Integer Programming Model for Automated Structurebased NMR Assignment
"... a protein sequence, and its NMR spectra, automatically interpret the NMR spectra and do backbone resonance assignment. We then propose a solution to solve this problem. The core of the solution is a novel integer linear programming model, which is a general framework for many versions of the structu ..."
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a protein sequence, and its NMR spectra, automatically interpret the NMR spectra and do backbone resonance assignment. We then propose a solution to solve this problem. The core of the solution is a novel integer linear programming model, which is a general framework for many versions of the structurebased assignment problem. As a proof of concept, our system has generated an automatic assignment on a real protein TM1112 with 91 % recall and 99 % precision, starting from scratch. When we restrict ourselves to the special case where perfect peak lists are given, we are able to compare our results with existing results in the field. In particular, we reduced the assignment error of XiongPanduranganBaileyKellogg’s method by 5 folds on average, with over a thousand fold speed up. Our system also achieves 91 % assignment accuracy on real experimental data for Ubiquitin. These results have direct practical implications. For example, in the protein design process, a protein is modified slightly and its structure is again measured by NMR experiments. Our method automates this process, saving time on tedious peakpicking and resonance assignment. As another example, when there is a homologous protein with known structure, our method increases the assignment accuracy and hence enables automated NMR structure determination. ⋆ The authors wish it to be known that, in their opinion, the first two authors should be regarded as Joint First Authors. The NMR resonance assignment problem has been extensively studied for twenty years [1–19]. Traditional
Can We Determine a Protein Structure Quickly?
, 2009
"... Abstract Can we determine a high resolution protein structure quickly, say, in a week? I will show this is possible by the current technologies together with new computational tools discussed in this article. We have three potential paths to explore: • Xray crystallography. While this method has pr ..."
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Abstract Can we determine a high resolution protein structure quickly, say, in a week? I will show this is possible by the current technologies together with new computational tools discussed in this article. We have three potential paths to explore: • Xray crystallography. While this method has produced the most protein structures in the PDB (Protein Data Bank), the nasty trialanderror crystallization step remains to be an inhibitive obstacle. • NMR (Nuclear Magnetic Resonance) spectroscopy. While the NMR experiments are relatively easy to do, the interpretation of the NMR data for structure calculation takes several months on average. • In silico protein structure prediction. Can we actually predict high resolution structures consistently? If the predicted models remain to be labeled as “predicted”, and these structures still need to be experimentally verified by the wet lab methods, then this method at best can serve only as a screening tool. I investigate the question of “quick protein structure determination ” from a computer scientist point of view and actually answer the more relevant question “what can a computer scientist effectively contribute to this goal”.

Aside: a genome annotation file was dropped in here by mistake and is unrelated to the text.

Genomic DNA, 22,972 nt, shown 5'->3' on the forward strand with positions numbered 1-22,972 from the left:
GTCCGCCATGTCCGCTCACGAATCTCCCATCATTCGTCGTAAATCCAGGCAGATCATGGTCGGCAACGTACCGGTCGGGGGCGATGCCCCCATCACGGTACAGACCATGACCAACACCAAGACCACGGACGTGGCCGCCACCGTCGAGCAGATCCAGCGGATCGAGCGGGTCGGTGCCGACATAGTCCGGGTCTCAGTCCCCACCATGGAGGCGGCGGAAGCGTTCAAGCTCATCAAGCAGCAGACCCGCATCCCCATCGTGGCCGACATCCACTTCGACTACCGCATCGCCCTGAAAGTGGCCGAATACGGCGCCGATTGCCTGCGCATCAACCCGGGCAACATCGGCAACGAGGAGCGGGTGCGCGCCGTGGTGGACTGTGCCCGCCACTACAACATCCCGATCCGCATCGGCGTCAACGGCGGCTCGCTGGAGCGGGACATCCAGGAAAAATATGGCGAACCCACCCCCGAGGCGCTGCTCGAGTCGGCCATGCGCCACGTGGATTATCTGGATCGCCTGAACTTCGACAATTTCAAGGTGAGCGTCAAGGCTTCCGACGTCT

Edson Crusca Junior. – Araraquara: [s.n], 2010 110 f.: il.
, 2010
"... peptídeo hilina a1 e análogos. ..."
A Hierarchical GrowandMatch Algorithm for Backbone Resonance Assignments Given 3D Structure
"... Abstract—This paper develops an algorithm for NMR backbone resonance assignment given a 3D structure and a set of relatively sparse 15 Nedited NMR data, with the throughspace 15 Nedited NOESY as the primary source of information. Our approach supports highthroughput solution studies of dynamics ..."
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Abstract—This paper develops an algorithm for NMR backbone resonance assignment given a 3D structure and a set of relatively sparse 15 Nedited NMR data, with the throughspace 15 Nedited NOESY as the primary source of information. Our approach supports highthroughput solution studies of dynamics and interactions (e.g., ligand binding), when the structure has previously been determined by crystallography or modeled computationally. We employ a graph matching approach, identifying correspondence between a given contact graph and a corrupted version representing the NMR data. Our hierarchical growandmatch algorithm decomposes the contact graph into sequential fragments with relatively dense interactions, and then combines possible assignments for the fragments, searching over the combinations with effective but conservative pruning. Our algorithm is complete, guaranteed to identify all solutions consistent with the data within a likelihood threshold of the optimal solution. It also deals correctly and uniformly with missing edges, which are quite common under this formulation. Tests on a number of experimental datasets and simulations with varying noise and sparsity demonstrate that our algorithm can handle significant data corruption (2.5–6.0 noisy edges per correct one) and sparsity (10–40 % of the correct edges missing). In addition to the reference solution, the complete ensembles include a number (up to 30) of alternatives. We use these complete ensembles to characterize confidence in parts of an assignment. I.